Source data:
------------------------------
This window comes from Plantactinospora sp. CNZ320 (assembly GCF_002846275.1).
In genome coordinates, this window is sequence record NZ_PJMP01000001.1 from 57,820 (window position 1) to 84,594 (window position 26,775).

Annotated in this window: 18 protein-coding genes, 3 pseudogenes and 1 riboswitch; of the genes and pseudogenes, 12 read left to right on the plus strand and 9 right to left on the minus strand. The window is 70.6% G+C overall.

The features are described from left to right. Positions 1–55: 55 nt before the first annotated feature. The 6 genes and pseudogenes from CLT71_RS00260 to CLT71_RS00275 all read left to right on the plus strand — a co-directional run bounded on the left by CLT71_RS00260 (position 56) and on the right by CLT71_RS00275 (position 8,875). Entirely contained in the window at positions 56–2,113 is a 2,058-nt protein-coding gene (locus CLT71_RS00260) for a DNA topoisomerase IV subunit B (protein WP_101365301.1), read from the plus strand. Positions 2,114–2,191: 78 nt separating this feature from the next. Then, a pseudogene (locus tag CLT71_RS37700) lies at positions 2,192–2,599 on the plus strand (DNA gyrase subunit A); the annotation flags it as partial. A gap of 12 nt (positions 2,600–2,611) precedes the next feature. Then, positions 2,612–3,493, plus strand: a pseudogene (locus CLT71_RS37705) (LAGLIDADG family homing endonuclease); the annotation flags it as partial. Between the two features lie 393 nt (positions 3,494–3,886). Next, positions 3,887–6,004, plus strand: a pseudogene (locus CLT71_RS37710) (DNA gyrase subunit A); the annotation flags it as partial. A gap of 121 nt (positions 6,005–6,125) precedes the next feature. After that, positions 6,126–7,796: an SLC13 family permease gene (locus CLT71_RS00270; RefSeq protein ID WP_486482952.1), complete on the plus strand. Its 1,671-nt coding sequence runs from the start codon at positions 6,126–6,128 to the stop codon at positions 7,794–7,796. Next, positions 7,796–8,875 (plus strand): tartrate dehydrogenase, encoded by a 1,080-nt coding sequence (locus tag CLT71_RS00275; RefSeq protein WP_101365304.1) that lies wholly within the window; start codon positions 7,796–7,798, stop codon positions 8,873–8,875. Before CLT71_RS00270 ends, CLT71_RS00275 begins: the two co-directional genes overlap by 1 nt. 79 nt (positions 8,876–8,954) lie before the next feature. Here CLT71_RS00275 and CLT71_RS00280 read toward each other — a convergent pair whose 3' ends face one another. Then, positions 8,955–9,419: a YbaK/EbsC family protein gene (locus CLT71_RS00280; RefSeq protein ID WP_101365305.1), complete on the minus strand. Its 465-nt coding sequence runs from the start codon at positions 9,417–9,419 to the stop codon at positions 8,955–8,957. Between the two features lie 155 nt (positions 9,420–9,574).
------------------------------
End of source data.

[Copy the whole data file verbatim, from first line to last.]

This window comes from Plantactinospora sp. CNZ320 (assembly GCF_002846275.1).
In genome coordinates, this window is sequence record NZ_PJMP01000001.1 from 57,820 (window position 1) to 84,594 (window position 26,775).

Annotated in this window: 18 protein-coding genes, 3 pseudogenes and 1 riboswitch; of the genes and pseudogenes, 12 read left to right on the plus strand and 9 right to left on the minus strand. The window is 70.6% G+C overall.

The features are described from left to right. Positions 1–55: 55 nt before the first annotated feature. The 6 genes and pseudogenes from CLT71_RS00260 to CLT71_RS00275 all read left to right on the plus strand — a co-directional run bounded on the left by CLT71_RS00260 (position 56) and on the right by CLT71_RS00275 (position 8,875). Entirely contained in the window at positions 56–2,113 is a 2,058-nt protein-coding gene (locus CLT71_RS00260) for a DNA topoisomerase IV subunit B (protein WP_101365301.1), read from the plus strand. Positions 2,114–2,191: 78 nt separating this feature from the next. Then, a pseudogene (locus tag CLT71_RS37700) lies at positions 2,192–2,599 on the plus strand (DNA gyrase subunit A); the annotation flags it as partial. A gap of 12 nt (positions 2,600–2,611) precedes the next feature. Then, positions 2,612–3,493, plus strand: a pseudogene (locus CLT71_RS37705) (LAGLIDADG family homing endonuclease); the annotation flags it as partial. Between the two features lie 393 nt (positions 3,494–3,886). Next, positions 3,887–6,004, plus strand: a pseudogene (locus CLT71_RS37710) (DNA gyrase subunit A); the annotation flags it as partial. A gap of 121 nt (positions 6,005–6,125) precedes the next feature. After that, positions 6,126–7,796: an SLC13 family permease gene (locus CLT71_RS00270; RefSeq protein ID WP_486482952.1), complete on the plus strand. Its 1,671-nt coding sequence runs from the start codon at positions 6,126–6,128 to the stop codon at positions 7,794–7,796. Next, positions 7,796–8,875 (plus strand): tartrate dehydrogenase, encoded by a 1,080-nt coding sequence (locus tag CLT71_RS00275; RefSeq protein WP_101365304.1) that lies wholly within the window; start codon positions 7,796–7,798, stop codon positions 8,873–8,875. Before CLT71_RS00270 ends, CLT71_RS00275 begins: the two co-directional genes overlap by 1 nt. 79 nt (positions 8,876–8,954) lie before the next feature. Here CLT71_RS00275 and CLT71_RS00280 read toward each other — a convergent pair whose 3' ends face one another. Then, positions 8,955–9,419: a YbaK/EbsC family protein gene (locus CLT71_RS00280; RefSeq protein ID WP_101365305.1), complete on the minus strand. Its 465-nt coding sequence runs from the start codon at positions 9,417–9,419 to the stop codon at positions 8,955–8,957. Between the two features lie 155 nt (positions 9,420–9,574).